Historically, whenever governments have indulged in currency debasement, gold prices have always accounted for the increase in the amount of money supply. But since the Great Recession, gold prices have remained subdued despite the massive money printing by central banks across the globe. This trend maybe about to change and here’s why.
After being net sellers for decades, central banks have become net buyers of gold since 2010.
The buying gathered pace in 2019. In the first six months, banks added 374.6 tons of yellow metal to their reserves. And a report published by the World Gold Council showed that central banks have been adding even more since then.
The most notable purchase came from Turkey as it overtook Russia for the year. Turkey added 12.8 tons in October and saw its total reserves jump to 144.8 tons. The Turks have led the pack for two consecutive months.
So far, global central banks have bought 589 tons of gold on a net basis in 2019. Last week, Bloomberg Intelligence reported that central banks’ gold purchases are set to make a 50-year high.
The jump in central banks’ appetite means the likelihood of gold prices going up from current levels is high.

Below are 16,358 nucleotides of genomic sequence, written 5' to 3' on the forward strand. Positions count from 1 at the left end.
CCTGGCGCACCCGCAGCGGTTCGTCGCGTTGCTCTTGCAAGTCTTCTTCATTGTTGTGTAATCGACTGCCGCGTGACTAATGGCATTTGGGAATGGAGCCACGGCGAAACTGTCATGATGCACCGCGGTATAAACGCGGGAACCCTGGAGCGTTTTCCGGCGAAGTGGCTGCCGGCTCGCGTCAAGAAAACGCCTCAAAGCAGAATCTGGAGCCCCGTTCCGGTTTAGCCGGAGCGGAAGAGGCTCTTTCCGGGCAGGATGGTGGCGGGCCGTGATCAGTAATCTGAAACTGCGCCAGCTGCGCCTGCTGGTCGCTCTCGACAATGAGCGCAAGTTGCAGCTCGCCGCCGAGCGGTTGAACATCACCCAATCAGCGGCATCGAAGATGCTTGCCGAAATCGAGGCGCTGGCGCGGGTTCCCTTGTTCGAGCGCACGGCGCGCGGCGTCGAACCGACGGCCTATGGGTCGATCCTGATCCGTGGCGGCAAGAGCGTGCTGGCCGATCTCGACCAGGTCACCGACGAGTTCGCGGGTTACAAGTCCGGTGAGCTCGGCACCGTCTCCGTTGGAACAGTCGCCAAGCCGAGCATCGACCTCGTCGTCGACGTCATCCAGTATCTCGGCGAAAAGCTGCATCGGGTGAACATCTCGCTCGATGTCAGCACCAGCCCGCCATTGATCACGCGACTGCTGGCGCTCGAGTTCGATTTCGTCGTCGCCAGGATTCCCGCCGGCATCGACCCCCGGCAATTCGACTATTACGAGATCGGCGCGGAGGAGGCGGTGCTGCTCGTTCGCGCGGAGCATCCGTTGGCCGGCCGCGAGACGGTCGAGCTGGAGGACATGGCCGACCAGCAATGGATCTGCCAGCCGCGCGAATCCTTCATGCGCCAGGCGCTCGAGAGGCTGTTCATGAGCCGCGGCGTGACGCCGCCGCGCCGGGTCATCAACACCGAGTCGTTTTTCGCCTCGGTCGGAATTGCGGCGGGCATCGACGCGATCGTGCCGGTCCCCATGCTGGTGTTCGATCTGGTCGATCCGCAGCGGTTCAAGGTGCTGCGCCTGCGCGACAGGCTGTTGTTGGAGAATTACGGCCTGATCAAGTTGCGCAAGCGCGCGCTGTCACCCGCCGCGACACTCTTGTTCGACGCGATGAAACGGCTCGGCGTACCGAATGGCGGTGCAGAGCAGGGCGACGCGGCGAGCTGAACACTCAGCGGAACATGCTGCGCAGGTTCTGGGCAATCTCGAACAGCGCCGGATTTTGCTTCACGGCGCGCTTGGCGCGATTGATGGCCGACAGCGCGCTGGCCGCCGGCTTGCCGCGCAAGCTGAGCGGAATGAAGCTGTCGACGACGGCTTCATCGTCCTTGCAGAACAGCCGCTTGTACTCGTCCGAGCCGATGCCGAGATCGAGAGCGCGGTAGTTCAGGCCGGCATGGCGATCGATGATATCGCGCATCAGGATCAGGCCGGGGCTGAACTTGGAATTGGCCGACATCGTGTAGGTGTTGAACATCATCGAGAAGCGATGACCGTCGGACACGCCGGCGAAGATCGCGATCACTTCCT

According to Credit Suisse’s Managing Director Zoltan Pozsar, the Federal Reserve is set to push more money into circulation in the form of another round of quantitative easing (QE). In a note to clients, he wrote:
If we’re right about funding stresses, the Fed will be doing QE4 by the end of the year.
Pozsar believes the recent repo rates operation won’t be enough to meet the liquidity demands of the banking sector and Fed will be forced to start another round of QE as early as next month.
The Fed’s balance sheet has already been growing at the fastest pace since the 2008 recession. So it’s highly likely that, with QE4, the balance sheet will grow at a faster pace.
Another round of QE means interest rates will fall. And since interest rates and gold price are negatively correlated, the value of the yellow metal is likely to rise.
2019 has seen a significant rise in the frequency of bank runs in China. There have been five cases of bank runs in the country this year. Two of the banks needed help in November.
In India, PMC bank was caught cooking the books. This forced the Reserve Bank of India to step in and impose a 1,000 Indian Rupee (~$14) withdrawal limit for six months. The PMC bank bombshell dropped just days after India’s ‘Yes Bank’ was caught under-reporting its bad loans by almost $500 million.
The banking sector of two of the world’s largest economies is standing on shaky ground. As the general populace’s faith in the fractal reserve banking system evaporates, they will actively have to look for alternatives to park their wealth and gold will be the obvious choice.
Gold has been on a bull run in 2019. Taking all the aforementioned tailwinds into consideration, there’s a good chance that gold prices will rise further.